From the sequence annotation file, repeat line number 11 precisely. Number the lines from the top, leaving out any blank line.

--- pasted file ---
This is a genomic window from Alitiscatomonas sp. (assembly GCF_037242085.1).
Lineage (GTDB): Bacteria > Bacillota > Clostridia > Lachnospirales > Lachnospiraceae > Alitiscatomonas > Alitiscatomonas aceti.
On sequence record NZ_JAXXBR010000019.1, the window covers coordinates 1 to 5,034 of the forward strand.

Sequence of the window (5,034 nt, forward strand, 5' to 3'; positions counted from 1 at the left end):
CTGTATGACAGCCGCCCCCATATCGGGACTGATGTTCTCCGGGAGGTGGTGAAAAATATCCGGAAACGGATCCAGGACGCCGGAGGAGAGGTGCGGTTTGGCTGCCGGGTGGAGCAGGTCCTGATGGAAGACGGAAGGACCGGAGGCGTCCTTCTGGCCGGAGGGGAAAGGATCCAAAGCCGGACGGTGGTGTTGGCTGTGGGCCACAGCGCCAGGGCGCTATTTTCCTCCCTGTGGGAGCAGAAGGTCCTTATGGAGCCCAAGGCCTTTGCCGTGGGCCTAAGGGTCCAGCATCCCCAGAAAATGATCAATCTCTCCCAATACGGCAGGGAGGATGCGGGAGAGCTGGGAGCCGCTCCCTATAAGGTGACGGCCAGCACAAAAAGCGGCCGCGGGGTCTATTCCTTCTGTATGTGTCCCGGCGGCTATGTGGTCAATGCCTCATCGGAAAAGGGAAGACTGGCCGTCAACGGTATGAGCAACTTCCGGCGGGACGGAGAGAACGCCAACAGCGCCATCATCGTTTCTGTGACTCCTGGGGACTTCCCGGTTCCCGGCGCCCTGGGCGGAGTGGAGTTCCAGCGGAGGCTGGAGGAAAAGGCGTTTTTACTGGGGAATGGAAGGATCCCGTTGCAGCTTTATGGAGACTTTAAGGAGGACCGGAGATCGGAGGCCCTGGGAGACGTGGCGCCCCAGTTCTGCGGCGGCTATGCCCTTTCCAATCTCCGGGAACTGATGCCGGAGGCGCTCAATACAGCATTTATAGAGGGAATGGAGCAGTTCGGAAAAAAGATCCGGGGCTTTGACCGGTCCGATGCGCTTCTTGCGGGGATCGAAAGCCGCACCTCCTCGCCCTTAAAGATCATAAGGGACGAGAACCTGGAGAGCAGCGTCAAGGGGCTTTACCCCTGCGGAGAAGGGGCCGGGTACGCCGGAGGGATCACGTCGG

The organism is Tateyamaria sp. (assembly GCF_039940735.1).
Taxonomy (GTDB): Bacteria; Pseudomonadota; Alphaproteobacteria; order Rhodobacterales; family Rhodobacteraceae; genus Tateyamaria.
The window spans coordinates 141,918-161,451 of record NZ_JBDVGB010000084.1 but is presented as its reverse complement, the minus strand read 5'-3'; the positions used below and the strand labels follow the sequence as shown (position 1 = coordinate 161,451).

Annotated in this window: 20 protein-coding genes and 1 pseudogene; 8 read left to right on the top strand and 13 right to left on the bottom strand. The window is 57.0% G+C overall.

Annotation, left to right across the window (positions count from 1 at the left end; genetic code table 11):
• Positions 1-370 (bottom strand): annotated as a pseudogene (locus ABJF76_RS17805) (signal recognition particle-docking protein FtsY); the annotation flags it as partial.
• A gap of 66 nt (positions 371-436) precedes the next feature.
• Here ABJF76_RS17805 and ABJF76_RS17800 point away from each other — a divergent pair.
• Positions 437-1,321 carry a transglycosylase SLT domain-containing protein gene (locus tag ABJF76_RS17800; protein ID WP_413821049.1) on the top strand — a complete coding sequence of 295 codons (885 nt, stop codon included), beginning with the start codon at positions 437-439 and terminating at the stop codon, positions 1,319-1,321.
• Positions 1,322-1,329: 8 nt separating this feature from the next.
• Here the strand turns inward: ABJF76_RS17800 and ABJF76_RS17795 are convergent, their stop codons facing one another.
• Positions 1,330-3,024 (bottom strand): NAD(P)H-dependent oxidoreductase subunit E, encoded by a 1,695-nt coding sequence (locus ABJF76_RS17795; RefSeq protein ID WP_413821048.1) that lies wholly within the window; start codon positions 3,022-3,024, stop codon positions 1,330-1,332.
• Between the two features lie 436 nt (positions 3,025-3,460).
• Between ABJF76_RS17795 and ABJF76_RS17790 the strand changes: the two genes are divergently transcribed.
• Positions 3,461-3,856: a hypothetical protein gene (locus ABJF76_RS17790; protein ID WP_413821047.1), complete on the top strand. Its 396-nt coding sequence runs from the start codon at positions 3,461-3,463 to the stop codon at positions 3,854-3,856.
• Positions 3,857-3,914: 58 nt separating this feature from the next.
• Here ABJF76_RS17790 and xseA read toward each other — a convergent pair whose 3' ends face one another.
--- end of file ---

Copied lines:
• Positions 1-370 (bottom strand): annotated as a pseudogene (locus ABJF76_RS17805) (signal recognition particle-docking protein FtsY); the annotation flags it as partial.